While farming in the ‘North’ brings the benefits of growing some of the best forages like alfalfa and cool-season grasses, it also carries the weight of fall decisions that will ‘make or break’ your profit due to risks of winter injury.
Fall decisions regarding alfalfa production include proper harvest timing and providing adequate potassium, leading to strong plants that can survive a severe winter and come back the following year with good yield potential. Adequate buildup of carbohydrate reserves stored in the roots is part of the outcome of those management decision and key to how the plants withstand severe winter conditions. If carbohydrate reserves are low, the acclimation of alfalfa is poor, and injury from low temperature, anaerobic respiration (smothering) under ice sheets, and frost heaving later in the spring would be more likely.
Primary factors leading to significant injury in Minnesota and Wisconsin, as indicated by producers and crop consultants in survey reports, were the combination of low soil moisture during late summer, dry fall weather conditions, freezing rain, and lack of snow cover.
Recent changes in weather patterns in Minnesota and Wisconsin associated with global climate change have been characterized by late snow and ice in the fall and earlier springs. These conditions somewhat mask the actual disastrous weather responsible for winter injury.
In the upper Midwest, there is expectation of cold weather and sufficient insulating snow cover in the winter, but these recent occurrences remind us to the old adage “…the weather that we get may deviate from the climate that we expect.” It is important to review contributing factors leading to the buildup of plant reserves and associated management factors leading to informed fall management decisions.
Building up reserves
The importance of carbohydrate reserves in alfalfa regrowth has long been recognized. Cool-season perennial legumes like alfalfa and other clovers use the sugars coming from photosynthesis and store them as reserves for later use. The storage material is called ‘carbohydrate reserves’, ‘energy reserves’, or ‘nonstructural carbohydrates’.
Stored energy in plants is built into large chains made up of simple sugars that can be quickly converted back to the simple forms for quick availability when the normal energy levels of the plant are low or for emergency responses. Starch is the storage energy in alfalfa and other cool-season legumes. Fructans are the reserve sugar in cool-season grasses. In forage plants, this energy reservoir is produced during the day and stored as granules ready to be used when the plants need them.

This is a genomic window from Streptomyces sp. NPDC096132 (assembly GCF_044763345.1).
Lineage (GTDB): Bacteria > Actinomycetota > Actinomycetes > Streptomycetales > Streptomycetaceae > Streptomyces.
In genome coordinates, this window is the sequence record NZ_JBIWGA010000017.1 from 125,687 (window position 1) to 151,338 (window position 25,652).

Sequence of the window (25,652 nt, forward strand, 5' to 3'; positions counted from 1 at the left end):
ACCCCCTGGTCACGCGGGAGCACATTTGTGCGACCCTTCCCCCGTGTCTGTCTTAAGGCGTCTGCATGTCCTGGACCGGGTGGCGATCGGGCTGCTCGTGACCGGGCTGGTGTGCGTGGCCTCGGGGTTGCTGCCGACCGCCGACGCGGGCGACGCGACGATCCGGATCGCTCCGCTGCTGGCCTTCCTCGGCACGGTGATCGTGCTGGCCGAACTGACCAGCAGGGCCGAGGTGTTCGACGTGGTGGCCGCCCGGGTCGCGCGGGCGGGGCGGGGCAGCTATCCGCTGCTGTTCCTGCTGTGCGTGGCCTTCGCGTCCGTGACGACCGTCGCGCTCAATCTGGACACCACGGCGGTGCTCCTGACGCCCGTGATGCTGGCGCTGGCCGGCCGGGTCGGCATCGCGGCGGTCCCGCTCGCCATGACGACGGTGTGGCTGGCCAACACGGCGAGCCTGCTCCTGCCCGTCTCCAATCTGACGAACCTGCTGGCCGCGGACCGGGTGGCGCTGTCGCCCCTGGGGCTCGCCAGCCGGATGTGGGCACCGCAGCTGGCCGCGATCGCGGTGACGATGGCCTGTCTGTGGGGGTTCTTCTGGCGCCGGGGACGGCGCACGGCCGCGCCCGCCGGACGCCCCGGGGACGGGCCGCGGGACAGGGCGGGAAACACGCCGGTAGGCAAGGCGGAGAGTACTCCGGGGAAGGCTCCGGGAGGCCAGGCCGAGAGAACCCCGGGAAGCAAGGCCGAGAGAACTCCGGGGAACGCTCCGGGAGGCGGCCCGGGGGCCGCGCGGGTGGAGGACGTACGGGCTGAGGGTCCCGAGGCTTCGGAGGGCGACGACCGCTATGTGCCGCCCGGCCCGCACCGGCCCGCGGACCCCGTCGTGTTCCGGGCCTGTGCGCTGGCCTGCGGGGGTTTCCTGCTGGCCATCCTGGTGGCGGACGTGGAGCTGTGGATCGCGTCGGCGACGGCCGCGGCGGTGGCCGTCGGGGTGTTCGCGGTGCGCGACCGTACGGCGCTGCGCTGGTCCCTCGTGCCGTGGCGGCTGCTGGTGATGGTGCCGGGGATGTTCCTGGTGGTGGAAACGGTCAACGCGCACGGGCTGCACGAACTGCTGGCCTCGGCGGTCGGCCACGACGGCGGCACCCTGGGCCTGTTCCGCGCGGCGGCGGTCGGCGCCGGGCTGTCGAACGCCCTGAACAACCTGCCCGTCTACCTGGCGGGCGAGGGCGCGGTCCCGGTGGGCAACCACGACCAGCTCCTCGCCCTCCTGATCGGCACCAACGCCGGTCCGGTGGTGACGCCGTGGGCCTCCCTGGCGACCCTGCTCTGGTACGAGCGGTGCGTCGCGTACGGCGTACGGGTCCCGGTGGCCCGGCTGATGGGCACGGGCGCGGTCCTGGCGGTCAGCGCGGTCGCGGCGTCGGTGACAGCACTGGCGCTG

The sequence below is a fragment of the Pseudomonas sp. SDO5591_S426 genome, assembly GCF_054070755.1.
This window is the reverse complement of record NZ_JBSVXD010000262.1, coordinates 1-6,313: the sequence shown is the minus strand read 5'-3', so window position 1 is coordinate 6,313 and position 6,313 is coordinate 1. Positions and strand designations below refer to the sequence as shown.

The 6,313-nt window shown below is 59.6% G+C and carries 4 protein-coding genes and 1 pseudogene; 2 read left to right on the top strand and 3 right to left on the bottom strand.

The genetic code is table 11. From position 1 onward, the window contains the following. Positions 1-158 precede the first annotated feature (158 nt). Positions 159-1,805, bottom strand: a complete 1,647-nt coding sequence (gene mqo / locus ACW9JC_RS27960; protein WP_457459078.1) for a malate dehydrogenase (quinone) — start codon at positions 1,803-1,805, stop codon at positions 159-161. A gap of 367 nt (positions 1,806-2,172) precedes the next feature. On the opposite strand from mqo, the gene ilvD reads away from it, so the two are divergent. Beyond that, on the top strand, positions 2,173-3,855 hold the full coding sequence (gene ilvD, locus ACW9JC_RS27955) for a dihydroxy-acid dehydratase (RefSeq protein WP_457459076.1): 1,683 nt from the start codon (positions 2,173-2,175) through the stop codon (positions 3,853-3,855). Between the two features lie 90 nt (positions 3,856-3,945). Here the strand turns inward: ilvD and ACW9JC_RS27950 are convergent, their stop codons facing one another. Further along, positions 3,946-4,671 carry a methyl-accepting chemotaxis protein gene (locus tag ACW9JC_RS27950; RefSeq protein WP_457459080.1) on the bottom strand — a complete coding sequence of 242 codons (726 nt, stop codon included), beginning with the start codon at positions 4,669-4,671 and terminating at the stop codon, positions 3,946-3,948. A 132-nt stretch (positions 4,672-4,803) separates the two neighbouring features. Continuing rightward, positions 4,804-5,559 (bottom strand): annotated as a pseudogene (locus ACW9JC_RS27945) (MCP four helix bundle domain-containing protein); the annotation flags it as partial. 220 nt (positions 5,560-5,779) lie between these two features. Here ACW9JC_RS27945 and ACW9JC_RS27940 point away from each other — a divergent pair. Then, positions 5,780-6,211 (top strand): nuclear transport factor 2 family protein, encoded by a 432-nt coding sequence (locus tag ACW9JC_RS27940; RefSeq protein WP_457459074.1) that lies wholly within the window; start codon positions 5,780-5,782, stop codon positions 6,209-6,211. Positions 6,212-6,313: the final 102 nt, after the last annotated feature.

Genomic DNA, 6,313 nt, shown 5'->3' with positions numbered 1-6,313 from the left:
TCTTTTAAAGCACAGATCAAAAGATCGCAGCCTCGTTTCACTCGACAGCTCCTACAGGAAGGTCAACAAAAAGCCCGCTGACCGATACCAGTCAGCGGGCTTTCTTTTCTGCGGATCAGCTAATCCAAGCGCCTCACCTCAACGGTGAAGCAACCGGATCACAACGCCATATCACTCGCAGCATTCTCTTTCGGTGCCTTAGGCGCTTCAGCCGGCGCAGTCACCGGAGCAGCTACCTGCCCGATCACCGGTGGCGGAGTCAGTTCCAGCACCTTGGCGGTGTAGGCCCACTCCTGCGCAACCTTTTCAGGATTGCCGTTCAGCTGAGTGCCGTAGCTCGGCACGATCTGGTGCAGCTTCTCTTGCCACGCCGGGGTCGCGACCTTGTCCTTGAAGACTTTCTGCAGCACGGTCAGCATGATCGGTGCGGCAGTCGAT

In the case of alfalfa, the starch is stored in the roots, more specifically in the taproot, from where it is ‘drawn’ and used in plant functions. The reserves undergo cyclic utilization and restoration periods throughout the harvest season but the balance of reserves needs to be positive before utilization, and high (close to 40%) by the end of the growing season (See figure 1).
Plant reserves measured as root reserve or percent of the dry root weight, in a typical year, just before spring growth begins will be about 25%. As the season progresses, or after defoliation (by cutting or grazing) carbohydrate reserves are mobilized for plant growth and maintenance. Cutting at first flower (10% bloom) allows for root reserves to be restored. This stage is also the best compromise between yield and quality.
Need for high carbohydrate reserves
Toward the end of the season, high carbohydrate reserves are necessary for best winter survival. These reserve levels in the root need to be around 30-35% and can be achieved with a fall rest period. This critical fall rest period occurs from mid September through mid-October. In the case of northern WI, River Falls area, this would be around the end of first week in September; earlier if further north, later if further south. This rest period is vital for the alfalfa plant to regrow and photosynthesize after the las cutting, replenishing root reserves so it does not enter winter on low reserves. The level of risk is increased as fall cutting is delayed. The risk can be minimized with improved genetics with better winter survival (faster shoot regrowth) and disease resistance.
Need for potassium
The process of storage build up (or starch synthesis) is also dependent on the presence of potassium. Potassium is not only involved in the transport of new products from photosynthesis and their conversion to storage form, but also in the process of storage food mobilization. The build up of reserves or conversion of simple sugars to complex storage sugar (starch) in alfalfa and forage plants is disrupted by deficiencies in potassium. Research indicates high soil potassium fertility reduces the stress produced by fall cutting practices and is essential for long-term persistence of alfalfa.
In summary, the proper harvesting management of alfalfa is critical for achieving the yield and quality desired of the harvested material. Informed fall decisions will be determinants in the persistence and longevity of the stand. Weather conditions resulting in alfalfa damage can be somewhat anticipated through advances in forecasting and apps but we really do not have any control over the weather.
We can, however, minimize the risk by allowing enough time for alfalfa to restore adequate carbohydrate reserve levels. If plants are harvested repeatedly or too late in the fall, there may not be sufficient time for reserve build up going into the winter and stand persistence will be compromised.